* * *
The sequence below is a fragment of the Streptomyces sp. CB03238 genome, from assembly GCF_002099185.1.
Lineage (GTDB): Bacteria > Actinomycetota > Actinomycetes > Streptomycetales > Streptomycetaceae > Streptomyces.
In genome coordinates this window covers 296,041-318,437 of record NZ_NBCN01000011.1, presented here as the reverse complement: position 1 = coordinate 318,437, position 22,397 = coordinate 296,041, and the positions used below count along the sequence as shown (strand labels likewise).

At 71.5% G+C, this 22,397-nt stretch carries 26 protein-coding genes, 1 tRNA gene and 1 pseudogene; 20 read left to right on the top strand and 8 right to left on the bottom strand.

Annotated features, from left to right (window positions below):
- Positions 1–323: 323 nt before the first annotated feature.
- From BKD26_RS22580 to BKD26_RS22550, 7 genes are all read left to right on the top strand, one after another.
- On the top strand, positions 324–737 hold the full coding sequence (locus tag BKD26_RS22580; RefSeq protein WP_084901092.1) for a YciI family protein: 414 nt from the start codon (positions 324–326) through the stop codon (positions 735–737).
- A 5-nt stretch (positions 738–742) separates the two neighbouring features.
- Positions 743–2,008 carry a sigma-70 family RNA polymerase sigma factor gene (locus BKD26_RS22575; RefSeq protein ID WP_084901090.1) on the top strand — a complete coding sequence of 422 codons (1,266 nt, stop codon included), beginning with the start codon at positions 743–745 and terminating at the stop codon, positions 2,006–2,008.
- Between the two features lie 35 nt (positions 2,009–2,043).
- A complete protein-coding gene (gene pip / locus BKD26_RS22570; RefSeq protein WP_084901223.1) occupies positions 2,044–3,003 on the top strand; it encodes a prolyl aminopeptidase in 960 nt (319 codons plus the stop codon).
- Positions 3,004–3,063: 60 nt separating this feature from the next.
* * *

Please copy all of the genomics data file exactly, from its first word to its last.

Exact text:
The sequence below is a fragment of the Streptomyces sp. CB03238 genome, from assembly GCF_002099185.1.
Lineage (GTDB): Bacteria > Actinomycetota > Actinomycetes > Streptomycetales > Streptomycetaceae > Streptomyces.
In genome coordinates this window covers 296,041-318,437 of record NZ_NBCN01000011.1, presented here as the reverse complement: position 1 = coordinate 318,437, position 22,397 = coordinate 296,041, and the positions used below count along the sequence as shown (strand labels likewise).

At 71.5% G+C, this 22,397-nt stretch carries 26 protein-coding genes, 1 tRNA gene and 1 pseudogene; 20 read left to right on the top strand and 8 right to left on the bottom strand.

Annotated features, from left to right (window positions below):
- Positions 1–323: 323 nt before the first annotated feature.
- From BKD26_RS22580 to BKD26_RS22550, 7 genes are all read left to right on the top strand, one after another.
- On the top strand, positions 324–737 hold the full coding sequence (locus tag BKD26_RS22580; RefSeq protein WP_084901092.1) for a YciI family protein: 414 nt from the start codon (positions 324–326) through the stop codon (positions 735–737).
- A 5-nt stretch (positions 738–742) separates the two neighbouring features.
- Positions 743–2,008 carry a sigma-70 family RNA polymerase sigma factor gene (locus BKD26_RS22575; RefSeq protein ID WP_084901090.1) on the top strand — a complete coding sequence of 422 codons (1,266 nt, stop codon included), beginning with the start codon at positions 743–745 and terminating at the stop codon, positions 2,006–2,008.
- Between the two features lie 35 nt (positions 2,009–2,043).
- A complete protein-coding gene (gene pip / locus BKD26_RS22570; RefSeq protein WP_084901223.1) occupies positions 2,044–3,003 on the top strand; it encodes a prolyl aminopeptidase in 960 nt (319 codons plus the stop codon).
- Positions 3,004–3,063: 60 nt separating this feature from the next.